EghtesadOnline: No decision has been made about increasing car prices, the Industries Ministry said in a statement released on Thursday following comments from deputy minister of industries Mohsen Salehinia to the effect that new car prices would be announced at the weekend.
Salehinia told IRNA on Wednesday that “Car prices will be updated on Saturday or Sunday,” and added that the new prices would be in response to rising overheads of the auto industry, but “preserving consumer rights” has been taken into consideration.
A few hours after Salehinia’s comments were carried by the state news agency, the public relations office of the Industries Ministry rushed to make denials in a press release. “No decision has been made yet about updating car prices. Based on reports received by the ministry, measures will be introduced in due course.”
Denials and Ousters
Later on Friday, according to Financial Tribune, denying the credibility of IRNA’s report, Salehinia told Fars, “I do not have any information about [new] car prices… The comments ascribed to me were not exactly what I said.”
When questioned about the possible changes in car prices, he said, “Ask the relevant officials.” When he was pressed by a reporter who said “you are one of the related officials,” he responded by saying, “Ask the official who will come [in my place].”
On Saturday, local Persian economic daily Donya-e- Eqtesad reported that Salehinia has been removed from his post as deputy minister and was replaced by Farshad Moghimi. According to the sister publication of the Financial Tribune, as a sign of Salehinia’s fall from grace, he has been appointed as head of the Industries Ministry’s office for small and medium-sized enterprises.
“As the Industries Minister Reza Rahmani announced earlier, a [newly established] council has been appointed to set car prices. The council will convene on Saturday or Sunday…The final decision about new car prices will be made and the minister himself or one of his deputies will inform the people about the changes,” Salehinia was quoted as saying.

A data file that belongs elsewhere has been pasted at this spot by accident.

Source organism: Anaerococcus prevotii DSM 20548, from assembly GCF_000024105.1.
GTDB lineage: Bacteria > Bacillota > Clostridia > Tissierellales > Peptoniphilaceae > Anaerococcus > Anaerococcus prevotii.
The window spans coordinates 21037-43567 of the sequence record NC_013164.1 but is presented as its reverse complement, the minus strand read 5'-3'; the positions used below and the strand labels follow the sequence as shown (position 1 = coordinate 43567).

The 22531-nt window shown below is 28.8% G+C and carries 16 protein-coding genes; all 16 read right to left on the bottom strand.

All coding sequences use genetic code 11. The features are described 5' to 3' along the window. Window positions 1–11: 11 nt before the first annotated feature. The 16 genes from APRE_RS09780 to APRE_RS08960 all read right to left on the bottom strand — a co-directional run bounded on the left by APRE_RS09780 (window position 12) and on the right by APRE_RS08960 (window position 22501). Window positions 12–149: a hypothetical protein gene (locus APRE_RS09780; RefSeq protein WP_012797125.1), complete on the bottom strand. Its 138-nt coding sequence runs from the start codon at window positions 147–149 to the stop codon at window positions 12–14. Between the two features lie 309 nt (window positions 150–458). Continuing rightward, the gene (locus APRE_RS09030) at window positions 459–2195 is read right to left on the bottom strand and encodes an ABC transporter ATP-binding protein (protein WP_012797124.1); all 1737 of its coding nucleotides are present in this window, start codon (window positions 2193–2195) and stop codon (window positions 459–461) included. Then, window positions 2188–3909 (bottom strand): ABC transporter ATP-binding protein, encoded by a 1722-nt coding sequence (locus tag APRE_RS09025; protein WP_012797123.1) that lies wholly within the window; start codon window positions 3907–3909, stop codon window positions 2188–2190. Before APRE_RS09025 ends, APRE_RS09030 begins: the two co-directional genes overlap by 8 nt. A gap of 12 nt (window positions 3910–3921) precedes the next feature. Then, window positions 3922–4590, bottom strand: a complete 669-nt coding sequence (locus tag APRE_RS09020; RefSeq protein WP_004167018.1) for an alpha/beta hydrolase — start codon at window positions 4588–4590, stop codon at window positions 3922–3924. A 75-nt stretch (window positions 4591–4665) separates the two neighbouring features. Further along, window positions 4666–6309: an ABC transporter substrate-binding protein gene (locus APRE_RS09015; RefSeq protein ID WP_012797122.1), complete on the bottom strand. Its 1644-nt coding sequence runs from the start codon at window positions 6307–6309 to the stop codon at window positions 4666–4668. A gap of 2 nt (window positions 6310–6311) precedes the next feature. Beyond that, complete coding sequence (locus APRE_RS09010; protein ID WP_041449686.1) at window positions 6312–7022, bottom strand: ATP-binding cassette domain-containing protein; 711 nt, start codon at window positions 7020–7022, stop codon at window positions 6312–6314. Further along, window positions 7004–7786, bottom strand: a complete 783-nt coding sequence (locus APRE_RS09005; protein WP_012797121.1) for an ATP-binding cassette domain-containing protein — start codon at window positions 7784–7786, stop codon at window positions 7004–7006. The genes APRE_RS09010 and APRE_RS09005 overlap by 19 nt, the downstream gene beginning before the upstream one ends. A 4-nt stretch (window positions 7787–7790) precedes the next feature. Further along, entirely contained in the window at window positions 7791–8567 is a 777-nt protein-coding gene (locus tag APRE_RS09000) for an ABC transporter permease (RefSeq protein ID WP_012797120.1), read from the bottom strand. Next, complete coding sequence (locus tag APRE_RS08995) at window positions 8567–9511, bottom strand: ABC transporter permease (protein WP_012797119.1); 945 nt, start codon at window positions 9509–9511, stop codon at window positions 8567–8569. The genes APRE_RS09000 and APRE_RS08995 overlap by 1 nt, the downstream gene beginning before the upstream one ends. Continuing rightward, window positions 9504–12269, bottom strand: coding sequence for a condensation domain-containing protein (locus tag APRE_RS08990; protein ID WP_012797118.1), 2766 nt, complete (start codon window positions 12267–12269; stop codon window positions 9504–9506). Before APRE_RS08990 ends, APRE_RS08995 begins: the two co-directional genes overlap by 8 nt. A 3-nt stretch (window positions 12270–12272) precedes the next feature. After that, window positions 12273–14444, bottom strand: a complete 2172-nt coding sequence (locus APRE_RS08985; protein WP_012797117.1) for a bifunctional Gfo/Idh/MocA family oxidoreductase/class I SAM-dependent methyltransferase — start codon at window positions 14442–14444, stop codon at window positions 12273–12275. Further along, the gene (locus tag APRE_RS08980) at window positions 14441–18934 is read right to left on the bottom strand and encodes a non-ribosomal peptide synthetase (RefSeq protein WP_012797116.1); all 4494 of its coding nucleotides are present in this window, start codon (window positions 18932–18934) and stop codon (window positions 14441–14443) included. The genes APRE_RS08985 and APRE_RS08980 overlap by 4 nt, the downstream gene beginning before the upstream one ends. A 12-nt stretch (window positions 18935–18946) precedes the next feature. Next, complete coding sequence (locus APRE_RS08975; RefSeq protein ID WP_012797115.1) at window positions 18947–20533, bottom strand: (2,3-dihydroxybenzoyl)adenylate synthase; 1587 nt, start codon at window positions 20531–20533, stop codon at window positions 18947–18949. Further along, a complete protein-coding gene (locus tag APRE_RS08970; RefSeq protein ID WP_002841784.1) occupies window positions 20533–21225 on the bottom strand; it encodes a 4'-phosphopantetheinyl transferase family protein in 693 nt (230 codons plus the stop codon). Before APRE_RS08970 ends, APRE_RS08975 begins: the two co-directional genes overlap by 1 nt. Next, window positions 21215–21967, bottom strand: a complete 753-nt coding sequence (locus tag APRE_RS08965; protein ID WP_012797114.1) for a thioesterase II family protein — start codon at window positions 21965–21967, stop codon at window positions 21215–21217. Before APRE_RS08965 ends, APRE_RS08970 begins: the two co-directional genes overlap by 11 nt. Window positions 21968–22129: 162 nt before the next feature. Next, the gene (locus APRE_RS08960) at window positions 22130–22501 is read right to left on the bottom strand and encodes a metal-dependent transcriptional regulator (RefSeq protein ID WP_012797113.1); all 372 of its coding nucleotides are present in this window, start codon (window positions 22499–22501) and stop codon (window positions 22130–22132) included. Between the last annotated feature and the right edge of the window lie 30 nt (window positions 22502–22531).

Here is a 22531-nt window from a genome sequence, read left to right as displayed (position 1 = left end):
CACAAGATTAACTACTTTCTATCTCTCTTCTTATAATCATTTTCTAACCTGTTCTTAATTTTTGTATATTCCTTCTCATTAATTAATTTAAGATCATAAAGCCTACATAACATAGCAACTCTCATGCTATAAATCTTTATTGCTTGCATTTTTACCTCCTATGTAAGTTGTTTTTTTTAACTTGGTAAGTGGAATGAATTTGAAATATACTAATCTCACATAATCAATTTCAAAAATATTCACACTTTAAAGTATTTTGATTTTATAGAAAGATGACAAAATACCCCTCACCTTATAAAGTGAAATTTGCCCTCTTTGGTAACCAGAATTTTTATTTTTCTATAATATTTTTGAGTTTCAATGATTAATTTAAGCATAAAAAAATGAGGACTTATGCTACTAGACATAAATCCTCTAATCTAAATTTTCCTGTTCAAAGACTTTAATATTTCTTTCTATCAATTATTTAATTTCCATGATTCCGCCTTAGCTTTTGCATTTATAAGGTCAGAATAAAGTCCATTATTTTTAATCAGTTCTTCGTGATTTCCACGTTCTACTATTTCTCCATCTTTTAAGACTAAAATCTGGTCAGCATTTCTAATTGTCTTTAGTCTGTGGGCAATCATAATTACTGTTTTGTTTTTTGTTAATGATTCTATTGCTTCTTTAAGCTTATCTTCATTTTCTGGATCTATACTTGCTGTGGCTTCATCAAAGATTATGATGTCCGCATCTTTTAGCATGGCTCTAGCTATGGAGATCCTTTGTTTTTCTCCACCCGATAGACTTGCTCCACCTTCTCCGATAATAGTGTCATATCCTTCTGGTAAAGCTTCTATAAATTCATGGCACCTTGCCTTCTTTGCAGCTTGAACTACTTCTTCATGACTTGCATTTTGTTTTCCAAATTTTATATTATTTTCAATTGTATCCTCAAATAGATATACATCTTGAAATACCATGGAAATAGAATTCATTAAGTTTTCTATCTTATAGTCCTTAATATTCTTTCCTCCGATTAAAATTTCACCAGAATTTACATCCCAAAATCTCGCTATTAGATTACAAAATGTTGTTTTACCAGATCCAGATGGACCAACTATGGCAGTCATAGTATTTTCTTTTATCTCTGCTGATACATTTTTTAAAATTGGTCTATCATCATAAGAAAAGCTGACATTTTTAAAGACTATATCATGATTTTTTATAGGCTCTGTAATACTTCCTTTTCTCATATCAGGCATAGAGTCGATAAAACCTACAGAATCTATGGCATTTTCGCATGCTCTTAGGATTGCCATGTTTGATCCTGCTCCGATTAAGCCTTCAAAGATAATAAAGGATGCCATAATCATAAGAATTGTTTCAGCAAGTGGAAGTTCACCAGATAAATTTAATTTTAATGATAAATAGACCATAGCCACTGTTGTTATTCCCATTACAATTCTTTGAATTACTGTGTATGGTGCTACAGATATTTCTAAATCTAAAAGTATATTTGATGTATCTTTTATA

On Oct. 31, the new Industry Minister Reza Rahmani told IRNA, “Automakers are not allowed to change car prices [on their own]. There is a particular legal mechanism for setting car prices. No decision has been made yet about changing car prices… A special council has been established in coordination with industry executives to study the problems of auto production sector that over the past several months have disrupted the market.”
Salehinia added, “Automakers have delivered reports [at previous sessions of the council], detailing their increased overheads. If prices are not updated carmakers will incur losses.”
Iran Khodro and SAIPA have published their unaudited financial statements, according to which they have failed to break even with losses in six months to Sep. 23 respectively mounting to 21 trillion rials ($184 million) and 29 trillion rials ($208 million).
It merits mention that Rahmani has questioned the credibility of the unaudited financial statements of the two main car companies on more occasions than one. “Iranian automakers are not loss-making. By producing certain models they may incur losses. However, this is not an issue that cannot be resolved by better resource management.”
During the first half of the current fiscal that started in March, Iranian automotive companies reported a 15.1% year-on-year decline in production with output dropping to 582,747cars and commercial vehicles from 686,687 units a year earlier.
Production rates of Iran Khodro and SAIPA also fell sharply by 23.1% and 10.7% respectively compared to the same period last year. Most private auto companies, with the exception of Kerman Motor, have also been on a slippery slope with outputs in the descending order.
Reliance on Imports
In the talk with IRNA Salehinia said, automakers have drawn up plans to raise prices based on the imported part content in their cars.
Domestic companies produce a wide range of models like the Pride and Samand that have been churned out for decades. There also are cars made from completely knocked-down (CKD) kits, largely from China.
Due to the new US sanctions carmakers iin Iran will no longer be able to offer several models they assembled from CKDs in the past.
Salehinia has said both the Consumer and Producer Protection Organization (CPPO) and the Competition Council will have a say in the new car prices.